‘Without CoSA I’d be lost’

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Government funding reinstated for restorative justice project

, Mennonite Central Committee Canada
<p>A former core member of a Mennonite Central Committee-supported Circle of Support and Accountability program run by the Moncton Community Chaplaincy. He wishes to remain anonymous so that he can reintegrate into society without the stigma related to sexual offenders. (MCC photo by Shane Yuhas)</p> <p>&nbsp;</p>

Mennonite Central Committee (MCC) welcomes the Canadian government’s announcement that it will provide nearly $7.5 million over five years to Circles of Support and Accountability (CoSA), which helps convicted sex offenders reintegrate into their communities.

CoSA is a national restorative justice organization for women and men who have committed serious sexual offences. It allows the community to play a direct role in the restoration, reintegration and risk management of people who are often seen with only fear and anger.

CoSA emerged from a 1994 experiment in which a group of Mennonites in southern Ontario, with the backing of MCC Ontario, brought together a circle of volunteers to work with one particular person upon his release. The experiment caught the attention of others, and there were soon similar circles across the country, with MCC playing a pivotal role in their development.

The model supports newly released and often repeat offenders who find themselves ostracized because of the nature of their crimes. There are two “circles” of support for these core members of CoSA. The “inner circle” involves several trained volunteers who work with the core member to address practical needs while also serving as an emotional support system. The “outer circle” is made up of professionals who can offer training and advice to the volunteers.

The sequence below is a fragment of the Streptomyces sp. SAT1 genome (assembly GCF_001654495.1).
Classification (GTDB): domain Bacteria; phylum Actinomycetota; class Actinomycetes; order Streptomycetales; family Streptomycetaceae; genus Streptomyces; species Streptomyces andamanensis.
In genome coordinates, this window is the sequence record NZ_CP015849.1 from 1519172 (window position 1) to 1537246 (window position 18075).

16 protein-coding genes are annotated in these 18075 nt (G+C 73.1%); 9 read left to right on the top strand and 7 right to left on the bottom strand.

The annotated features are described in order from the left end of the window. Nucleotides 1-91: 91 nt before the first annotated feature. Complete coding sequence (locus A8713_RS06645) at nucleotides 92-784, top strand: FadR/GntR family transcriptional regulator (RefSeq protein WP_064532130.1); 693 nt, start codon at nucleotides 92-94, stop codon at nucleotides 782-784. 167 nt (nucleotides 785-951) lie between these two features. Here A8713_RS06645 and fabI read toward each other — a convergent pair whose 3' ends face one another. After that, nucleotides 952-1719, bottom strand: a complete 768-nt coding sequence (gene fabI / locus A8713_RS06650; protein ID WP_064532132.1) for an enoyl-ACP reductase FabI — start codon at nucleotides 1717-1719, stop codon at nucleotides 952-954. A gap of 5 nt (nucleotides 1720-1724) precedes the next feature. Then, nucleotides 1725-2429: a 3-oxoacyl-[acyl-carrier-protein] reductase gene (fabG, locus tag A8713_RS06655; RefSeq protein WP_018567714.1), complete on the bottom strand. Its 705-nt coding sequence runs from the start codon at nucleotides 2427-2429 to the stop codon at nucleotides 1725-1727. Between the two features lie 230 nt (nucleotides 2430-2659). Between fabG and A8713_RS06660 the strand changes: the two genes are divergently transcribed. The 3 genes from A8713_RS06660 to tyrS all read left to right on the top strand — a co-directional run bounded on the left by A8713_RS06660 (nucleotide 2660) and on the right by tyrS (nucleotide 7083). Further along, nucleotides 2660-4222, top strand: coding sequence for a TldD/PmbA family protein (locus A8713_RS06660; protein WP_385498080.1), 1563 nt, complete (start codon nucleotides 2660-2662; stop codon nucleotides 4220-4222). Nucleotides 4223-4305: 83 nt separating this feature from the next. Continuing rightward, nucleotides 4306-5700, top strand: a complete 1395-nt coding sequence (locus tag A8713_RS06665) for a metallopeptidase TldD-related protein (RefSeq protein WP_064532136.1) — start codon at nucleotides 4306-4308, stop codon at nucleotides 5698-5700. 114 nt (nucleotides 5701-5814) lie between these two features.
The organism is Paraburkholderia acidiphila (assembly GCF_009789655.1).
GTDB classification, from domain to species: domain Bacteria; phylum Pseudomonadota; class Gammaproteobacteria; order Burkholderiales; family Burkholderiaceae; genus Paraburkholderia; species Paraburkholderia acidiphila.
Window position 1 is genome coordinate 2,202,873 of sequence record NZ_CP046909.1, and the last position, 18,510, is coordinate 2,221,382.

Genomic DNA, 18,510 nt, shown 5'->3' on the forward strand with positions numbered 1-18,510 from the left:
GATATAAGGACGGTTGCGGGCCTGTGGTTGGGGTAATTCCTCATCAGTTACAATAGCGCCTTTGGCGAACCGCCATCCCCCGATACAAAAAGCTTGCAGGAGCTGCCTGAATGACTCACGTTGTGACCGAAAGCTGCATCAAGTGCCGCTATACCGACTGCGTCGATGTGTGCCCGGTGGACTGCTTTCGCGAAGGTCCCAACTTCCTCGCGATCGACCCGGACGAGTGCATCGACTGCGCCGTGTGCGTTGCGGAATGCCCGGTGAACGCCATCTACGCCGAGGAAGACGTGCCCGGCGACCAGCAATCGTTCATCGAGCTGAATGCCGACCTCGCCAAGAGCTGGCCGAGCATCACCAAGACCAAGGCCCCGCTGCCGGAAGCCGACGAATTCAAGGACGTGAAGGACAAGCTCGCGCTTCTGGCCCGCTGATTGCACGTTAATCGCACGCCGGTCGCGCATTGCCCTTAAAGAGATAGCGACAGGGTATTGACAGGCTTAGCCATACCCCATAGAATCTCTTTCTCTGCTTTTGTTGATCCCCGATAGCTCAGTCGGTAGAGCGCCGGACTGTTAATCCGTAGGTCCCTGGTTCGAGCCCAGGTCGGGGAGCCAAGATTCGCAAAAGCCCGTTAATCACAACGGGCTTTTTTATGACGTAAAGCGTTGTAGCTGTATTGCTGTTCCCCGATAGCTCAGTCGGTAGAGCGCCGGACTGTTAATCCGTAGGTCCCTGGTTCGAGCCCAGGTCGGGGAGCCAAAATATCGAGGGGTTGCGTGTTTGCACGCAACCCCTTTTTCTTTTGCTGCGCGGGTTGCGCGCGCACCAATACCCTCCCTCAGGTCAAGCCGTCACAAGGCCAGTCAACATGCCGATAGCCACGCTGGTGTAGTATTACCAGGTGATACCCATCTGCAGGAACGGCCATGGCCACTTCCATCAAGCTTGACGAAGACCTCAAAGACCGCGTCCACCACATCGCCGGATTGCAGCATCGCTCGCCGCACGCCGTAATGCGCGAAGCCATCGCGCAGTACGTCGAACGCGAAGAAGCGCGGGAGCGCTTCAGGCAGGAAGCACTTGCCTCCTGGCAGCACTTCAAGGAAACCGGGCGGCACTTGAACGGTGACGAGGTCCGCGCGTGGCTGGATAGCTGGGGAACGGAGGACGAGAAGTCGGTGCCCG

According to a 2014 report by the Church Council on Justice and Corrections, only 2 percent of CoSA-involved offenders sexually reoffended again within three years of leaving jail, compared to almost 28 percent of offenders who did not have CoSA—a reduction of more than 92 percent.

Over the years, the federal government provided some financial assistance to CoSA programs, but initial exploratory funding ended a number of years ago. Some circles managed to forge on with a bare-bones budget through donations, some money from MCC, grants or pro-vincial funding, but it wasn’t sustainable.

In Montreal, for example, 45 circles dwindled down to eight in the years following the end of the federal funding. Many staff people had to be laid off, and some CoSA sites are run entirely by volunteers.

The new grant, announced on May 6, 2017, will strengthen and grow the work of CoSA in 12 or more communities across the country during the first year of funding. MCC currently is significantly invested in nine CoSA sites across the country.

Daniel, whose last name isn’t being used for security reasons, has been a core member of a CoSA circle in Alberta for seven years. He credits the program with keeping him out of prison and helping him to build healthy relationships. After experiencing years of physical and sexual abuse at the hands of family members, Daniel began abusing girls himself. He was sentenced to more than six years in a federal penitentiary in 2005.

Moira Brownlee, the CoSA program coordinator for MCC Alberta, visited Daniel in prison for several months prior to his release. For the last seven years she has been a part of Daniel’s circle.

“CoSA is very important to me," Daniel says. "It was a security blanket for me on the outside. Moira talked to me like I was a person, not a piece of trash from jail.”

“I have my struggles,” he adds. “I suffer from depression and anxiety issues and borderline multiple personality disorder. It’s a constant struggle for me, day by day. But I always know I can pick up the phone, send a text message, and I’ll always have someone on the other end who will talk to me.”

Randy Klassen, MCC’s national restorative justice coordinator who sits on CoSA Canada’s board and also volunteers in a circle, says CoSA’s emphasis on supporting and holding people accountable who have histories of sexual offenses is a response to the Christian call to radical hospitality. “It’s part of the larger vision of MCC to serve where there is need and to create the vision for shalom with those who seem furthest from it and seem the least deserving,” he says.

For people like Daniel who are benefitting from these circles, it makes all the difference. “I’d still be in prison without CoSA,” he says. “I’d be lost.” 

For background on government funding of CoSA, see:
Funding cut for MCC’s Circles of Support and Accountability
CoSA Winnipeg faces funding cuts from all sides
‘A less safe environment for everybody’

A former core member of a Mennonite Central Committee-supported Circle of Support and Accountability program run by the Moncton Community Chaplaincy. He wishes to remain anonymous so that he can reintegrate into society without the stigma related to sexual offenders. (MCC photo by Shane Yuhas)

 

Randy Klassen sits on CoSA Canada's board and volunteers in a circle. (MCC photo)

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